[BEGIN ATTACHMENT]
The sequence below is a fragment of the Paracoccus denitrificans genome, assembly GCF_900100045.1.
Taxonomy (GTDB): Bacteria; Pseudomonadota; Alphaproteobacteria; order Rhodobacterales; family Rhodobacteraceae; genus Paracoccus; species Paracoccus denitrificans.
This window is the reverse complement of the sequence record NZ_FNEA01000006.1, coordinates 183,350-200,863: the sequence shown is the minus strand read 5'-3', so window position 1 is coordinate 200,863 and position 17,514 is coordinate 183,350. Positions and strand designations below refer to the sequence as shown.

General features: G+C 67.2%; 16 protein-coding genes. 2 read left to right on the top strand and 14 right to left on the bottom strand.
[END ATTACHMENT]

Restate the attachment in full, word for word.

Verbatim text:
The sequence below is a fragment of the Paracoccus denitrificans genome, assembly GCF_900100045.1.
Taxonomy (GTDB): Bacteria; Pseudomonadota; Alphaproteobacteria; order Rhodobacterales; family Rhodobacteraceae; genus Paracoccus; species Paracoccus denitrificans.
This window is the reverse complement of the sequence record NZ_FNEA01000006.1, coordinates 183,350-200,863: the sequence shown is the minus strand read 5'-3', so window position 1 is coordinate 200,863 and position 17,514 is coordinate 183,350. Positions and strand designations below refer to the sequence as shown.

General features: G+C 67.2%; 16 protein-coding genes. 2 read left to right on the top strand and 14 right to left on the bottom strand.